Is your pace destroying your productivity?
My husband is a fast walker. Super fast.
In the early years of living in the city, I lost him (or he lost me?) more than once on the crowded streets and subway terminals. After I called him and we located each other, I remember joking with him that if we ever had children he cannot leave them in the dust as he does me.
I *can* keep pace with him. I’m actually a pretty fast walker too, and can adopt a long stride to keep up. But when I do, I usually find myself grabbing him by the arm a little ways down the sidewalk saying “I have to slow down.”
Thankfully he doesn’t put me on a skateboard and pull me along beside him.* Instead, we slow down.
Walking at his pace takes most of my focus and immediate resources. I can’t pay attention to anything else, I definitely can’t be in conversation, and when we get to where we’re going, I’m frazzled.
His pace makes him feel fired up and in flow. It makes me feel scattered and out of sync.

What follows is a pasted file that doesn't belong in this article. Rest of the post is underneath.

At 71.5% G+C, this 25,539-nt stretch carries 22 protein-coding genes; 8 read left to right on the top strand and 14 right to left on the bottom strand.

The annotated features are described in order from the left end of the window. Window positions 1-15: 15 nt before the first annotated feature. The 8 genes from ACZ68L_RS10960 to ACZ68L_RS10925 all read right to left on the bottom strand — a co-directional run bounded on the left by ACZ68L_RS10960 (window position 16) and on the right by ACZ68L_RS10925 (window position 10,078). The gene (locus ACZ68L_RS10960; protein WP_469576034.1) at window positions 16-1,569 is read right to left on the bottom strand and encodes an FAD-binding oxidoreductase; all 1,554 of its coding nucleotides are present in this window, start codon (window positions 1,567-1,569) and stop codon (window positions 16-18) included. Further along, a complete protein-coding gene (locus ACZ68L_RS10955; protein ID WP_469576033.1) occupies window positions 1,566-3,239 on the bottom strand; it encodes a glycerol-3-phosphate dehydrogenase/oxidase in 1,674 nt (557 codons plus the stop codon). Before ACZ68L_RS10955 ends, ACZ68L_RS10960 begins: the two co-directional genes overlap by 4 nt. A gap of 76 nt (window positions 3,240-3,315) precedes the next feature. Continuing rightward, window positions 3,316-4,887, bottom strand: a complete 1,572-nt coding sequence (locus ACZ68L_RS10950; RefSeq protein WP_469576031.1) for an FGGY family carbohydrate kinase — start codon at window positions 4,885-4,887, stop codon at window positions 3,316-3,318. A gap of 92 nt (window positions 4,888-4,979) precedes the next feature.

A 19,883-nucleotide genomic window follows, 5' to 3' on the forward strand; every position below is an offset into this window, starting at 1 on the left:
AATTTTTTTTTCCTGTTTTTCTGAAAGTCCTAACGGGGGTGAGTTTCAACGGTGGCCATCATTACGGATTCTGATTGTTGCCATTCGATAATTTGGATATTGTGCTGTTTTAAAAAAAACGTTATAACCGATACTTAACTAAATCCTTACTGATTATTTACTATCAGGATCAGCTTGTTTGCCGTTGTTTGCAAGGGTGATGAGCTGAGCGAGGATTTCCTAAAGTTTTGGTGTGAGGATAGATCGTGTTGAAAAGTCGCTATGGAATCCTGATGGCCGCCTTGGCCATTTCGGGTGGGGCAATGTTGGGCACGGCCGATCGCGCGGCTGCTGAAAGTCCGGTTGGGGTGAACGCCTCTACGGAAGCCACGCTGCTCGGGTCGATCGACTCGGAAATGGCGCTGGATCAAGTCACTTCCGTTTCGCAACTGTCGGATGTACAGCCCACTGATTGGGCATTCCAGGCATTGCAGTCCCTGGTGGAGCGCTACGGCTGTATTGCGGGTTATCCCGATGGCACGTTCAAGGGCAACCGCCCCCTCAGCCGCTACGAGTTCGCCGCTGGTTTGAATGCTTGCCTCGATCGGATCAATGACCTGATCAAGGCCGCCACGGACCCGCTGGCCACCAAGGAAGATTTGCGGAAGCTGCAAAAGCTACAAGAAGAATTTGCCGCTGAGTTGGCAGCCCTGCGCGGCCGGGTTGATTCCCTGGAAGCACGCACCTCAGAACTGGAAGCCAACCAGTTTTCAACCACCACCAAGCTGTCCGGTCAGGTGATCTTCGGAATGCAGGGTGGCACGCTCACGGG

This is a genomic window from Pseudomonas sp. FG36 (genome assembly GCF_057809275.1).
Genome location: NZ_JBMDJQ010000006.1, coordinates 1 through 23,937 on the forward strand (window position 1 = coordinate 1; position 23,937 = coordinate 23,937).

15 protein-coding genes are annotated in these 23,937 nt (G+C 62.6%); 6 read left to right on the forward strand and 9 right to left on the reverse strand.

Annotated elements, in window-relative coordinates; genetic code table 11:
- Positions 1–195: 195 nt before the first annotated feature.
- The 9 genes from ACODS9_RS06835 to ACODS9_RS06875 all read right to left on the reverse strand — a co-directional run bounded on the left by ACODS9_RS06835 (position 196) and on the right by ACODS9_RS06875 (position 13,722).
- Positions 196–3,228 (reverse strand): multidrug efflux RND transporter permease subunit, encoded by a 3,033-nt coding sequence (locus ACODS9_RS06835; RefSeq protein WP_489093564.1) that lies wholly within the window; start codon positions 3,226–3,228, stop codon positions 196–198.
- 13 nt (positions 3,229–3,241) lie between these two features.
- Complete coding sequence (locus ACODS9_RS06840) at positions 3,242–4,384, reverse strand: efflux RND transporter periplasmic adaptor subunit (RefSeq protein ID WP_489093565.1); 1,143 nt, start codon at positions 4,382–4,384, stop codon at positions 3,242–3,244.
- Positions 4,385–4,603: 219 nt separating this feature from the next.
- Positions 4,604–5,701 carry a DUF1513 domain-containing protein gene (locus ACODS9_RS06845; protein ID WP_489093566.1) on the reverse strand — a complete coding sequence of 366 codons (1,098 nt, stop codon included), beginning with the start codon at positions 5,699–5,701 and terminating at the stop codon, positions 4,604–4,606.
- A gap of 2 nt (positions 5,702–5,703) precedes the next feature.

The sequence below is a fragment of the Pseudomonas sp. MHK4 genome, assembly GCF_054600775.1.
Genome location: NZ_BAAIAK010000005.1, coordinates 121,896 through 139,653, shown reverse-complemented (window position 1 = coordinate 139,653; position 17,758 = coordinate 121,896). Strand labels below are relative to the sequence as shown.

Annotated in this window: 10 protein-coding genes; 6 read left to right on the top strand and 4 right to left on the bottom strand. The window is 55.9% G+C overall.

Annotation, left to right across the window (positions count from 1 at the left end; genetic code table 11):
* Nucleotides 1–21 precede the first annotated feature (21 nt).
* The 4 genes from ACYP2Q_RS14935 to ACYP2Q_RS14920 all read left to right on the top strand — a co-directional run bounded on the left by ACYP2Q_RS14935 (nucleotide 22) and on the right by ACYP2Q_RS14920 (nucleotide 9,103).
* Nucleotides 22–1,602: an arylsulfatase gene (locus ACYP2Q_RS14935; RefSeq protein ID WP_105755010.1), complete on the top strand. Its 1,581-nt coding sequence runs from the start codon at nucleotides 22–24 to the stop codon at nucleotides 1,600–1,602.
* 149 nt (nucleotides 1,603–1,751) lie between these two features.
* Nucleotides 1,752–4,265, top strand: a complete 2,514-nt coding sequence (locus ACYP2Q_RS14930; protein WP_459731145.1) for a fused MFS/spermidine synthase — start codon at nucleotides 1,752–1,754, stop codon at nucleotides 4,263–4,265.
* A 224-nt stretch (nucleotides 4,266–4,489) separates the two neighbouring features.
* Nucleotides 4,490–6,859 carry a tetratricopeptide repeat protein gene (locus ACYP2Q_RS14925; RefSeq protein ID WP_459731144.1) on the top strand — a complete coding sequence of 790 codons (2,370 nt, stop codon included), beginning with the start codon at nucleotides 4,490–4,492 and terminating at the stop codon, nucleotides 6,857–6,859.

We live in a hurry up world. Productivity - which reigns supreme - means getting more done in less time.
But so many of us fall into the trap that being productive means moving faster.
Hustling. Picking up the pace.
But not if it doesn’t work for you.
I have a client who often remarks how long it takes her to accomplish things.
A few months ago, she had a major project that was top priority but other things (life, business, kids) were threatening to squeeze it out. She kept coming back to it, working a process that she had clearly honed over the years - of spending a little bit of time every day on it, walking away, pondering, and then returning to it the next day. And repeat.
In the end, she shared with me the finished project. It was superb. With a tweak or two here or there, it was complete and ready to be shared with the world.
This pace works for her.
If she tried to rush through the project, it maybe wouldn’t have gotten done. And it most probably wouldn’t be up to her standards.
So much of the time we feel the pressure to speed up. Or even to slow down. Either way, we are matching someone else’s idea of what an ideal pace is.
A more worthy goal is to find YOUR pace.
When you find your pace, you tap into your presence, your awareness, your flow, your brilliance. You engage fully with what you have before you. You know when to settle into a rhythm or speed up and slow down as your intuition guides you. You tap into your creative energy, and in doing so, you are able to find your own kind of efficiency.
Stop trying to create at other people’s paces.
Find your own pace, and therein lies your productivity.